“Being an influencer doesn’t mean that your vegan diet is nutritionally complete,” Accredited Practicing Dietitian, Chloe McLeod tells TrainSrilanka. “If someone wants to promote a vegan diet, that is fine, as long as the information they are providing to their followers is correct, and encourages being vegan in a healthy manner.”
“In some cases, promotion of any type of diet may be an eating disorder in disguise—if this is the case then I think there needs to be responsibility taken for information that is being promoted, because of the risk of incorrect, or restrictive messages being provided to the population—particularly given that we know that eating disorders are on the rise, as is incorrect information being spruiked by influencers.”
Wanting to get a dietitian’s perspective on the matter, we throw some questions Chloe’s way:
“A vegan diet can be highly nutritious, and if someone chooses to follow this style of diet, it is up to them. I’d recommend it if they are easily able to meet all their nutrition needs from this style of diet. It is important to be careful to meet all nutrient needs, as it can be challenging to consume enough of some nutrients.”
“Benefits include reduced risk of a number of chronic health conditions, including cancer due to the reduction in intake of animal protein. It’s important to note though that you don’t need to be vegan to see these benefits. Often an increase in vegetables is seen as well, which most people would benefit from. Environmentally, it can also be beneficial.”
“It can be difficult to meet some nutrient needs. B12 in particular, but also iron, calcium and protein can be challenging to consume enough of, and it is important to ensure adequate intake of all of these. I work with lots of individuals with food intolerances, and for some, it can be difficult to be vegan alongside managing their intolerances well—in these cases a sense of flexibility is really important. For example, someone requiring the low FODMAP diet who doesn’t tolerate legumes well may struggle to get enough protein, so being flexible and including other sources of protein (such as eggs) can make meeting nutrient needs significantly easier.”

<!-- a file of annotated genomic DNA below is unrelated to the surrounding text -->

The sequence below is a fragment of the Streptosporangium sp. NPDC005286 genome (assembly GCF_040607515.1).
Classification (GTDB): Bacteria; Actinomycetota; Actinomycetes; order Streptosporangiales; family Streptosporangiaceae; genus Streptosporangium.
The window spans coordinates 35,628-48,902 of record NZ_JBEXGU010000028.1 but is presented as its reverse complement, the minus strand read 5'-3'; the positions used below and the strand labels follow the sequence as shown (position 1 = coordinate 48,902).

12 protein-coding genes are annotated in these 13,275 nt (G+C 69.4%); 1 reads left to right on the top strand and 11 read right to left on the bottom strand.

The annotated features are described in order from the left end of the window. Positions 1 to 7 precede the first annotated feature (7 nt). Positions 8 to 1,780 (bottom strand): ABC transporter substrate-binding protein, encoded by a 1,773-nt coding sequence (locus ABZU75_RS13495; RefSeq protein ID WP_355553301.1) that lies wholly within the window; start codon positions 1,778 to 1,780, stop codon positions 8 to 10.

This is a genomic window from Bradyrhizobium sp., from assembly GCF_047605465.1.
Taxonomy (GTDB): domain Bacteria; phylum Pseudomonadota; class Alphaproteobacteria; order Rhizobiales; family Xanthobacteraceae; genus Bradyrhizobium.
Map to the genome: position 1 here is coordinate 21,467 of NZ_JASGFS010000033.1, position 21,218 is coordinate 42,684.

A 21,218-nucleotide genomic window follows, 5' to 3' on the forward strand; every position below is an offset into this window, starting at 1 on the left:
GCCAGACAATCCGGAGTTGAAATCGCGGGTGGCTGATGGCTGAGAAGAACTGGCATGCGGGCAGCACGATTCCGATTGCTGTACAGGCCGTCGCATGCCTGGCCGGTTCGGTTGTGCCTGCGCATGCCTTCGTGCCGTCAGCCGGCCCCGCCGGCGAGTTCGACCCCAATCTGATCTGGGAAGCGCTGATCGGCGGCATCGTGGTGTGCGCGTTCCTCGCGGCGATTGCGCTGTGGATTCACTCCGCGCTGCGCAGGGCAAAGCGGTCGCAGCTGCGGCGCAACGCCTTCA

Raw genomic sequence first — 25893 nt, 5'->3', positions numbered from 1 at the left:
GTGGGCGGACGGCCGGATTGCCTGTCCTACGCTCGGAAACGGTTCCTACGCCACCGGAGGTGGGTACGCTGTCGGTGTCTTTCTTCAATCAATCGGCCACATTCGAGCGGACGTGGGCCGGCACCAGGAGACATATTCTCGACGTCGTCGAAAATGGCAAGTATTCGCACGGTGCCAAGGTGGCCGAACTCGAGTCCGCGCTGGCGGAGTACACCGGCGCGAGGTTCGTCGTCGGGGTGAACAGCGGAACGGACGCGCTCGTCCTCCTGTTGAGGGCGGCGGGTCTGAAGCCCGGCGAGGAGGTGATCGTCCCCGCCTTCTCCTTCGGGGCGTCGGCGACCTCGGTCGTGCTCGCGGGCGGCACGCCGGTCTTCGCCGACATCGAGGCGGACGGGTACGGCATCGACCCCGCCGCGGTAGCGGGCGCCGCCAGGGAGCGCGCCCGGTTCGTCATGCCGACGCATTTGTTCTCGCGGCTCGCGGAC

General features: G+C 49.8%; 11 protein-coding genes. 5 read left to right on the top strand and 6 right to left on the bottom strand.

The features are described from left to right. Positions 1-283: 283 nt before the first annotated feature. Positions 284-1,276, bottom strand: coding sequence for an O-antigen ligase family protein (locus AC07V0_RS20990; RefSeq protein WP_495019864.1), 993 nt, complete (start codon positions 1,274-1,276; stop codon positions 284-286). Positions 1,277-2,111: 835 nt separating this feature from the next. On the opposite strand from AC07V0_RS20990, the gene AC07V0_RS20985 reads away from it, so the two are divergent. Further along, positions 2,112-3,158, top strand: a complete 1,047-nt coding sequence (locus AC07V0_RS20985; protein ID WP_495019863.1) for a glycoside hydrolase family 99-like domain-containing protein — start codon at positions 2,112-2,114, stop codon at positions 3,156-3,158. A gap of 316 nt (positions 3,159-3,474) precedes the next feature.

“If a client comes to see me wanting to follow a vegan diet, I will support them through this. There are some situations where I might discuss this—there is some evidence around vegan diets and conditions like rheumatoid arthritis where there have been benefits seen from vegan diets. I would always discuss with the person though, and is something that they could try—but there are also other things the person could try.”
“When the advice is incorrect. There is so much ‘bro-science‘ and half-truths being pushed, it is no wonder everyone ends up so confused!”
The key takeaways? Firstly, not everything is as it seems on Instagram. Secondly, you should always consult a healthcare professional before making dietary changes. Having hundreds of thousands of followers does not automatically make someone an expert in nutrition.
In fact, according to a recent study from the University of Glasgow, just 1 out of 9 ‘health and weight-loss bloggers and influencers’ are actually credible when it comes to science-backed advice. You can read more about that here.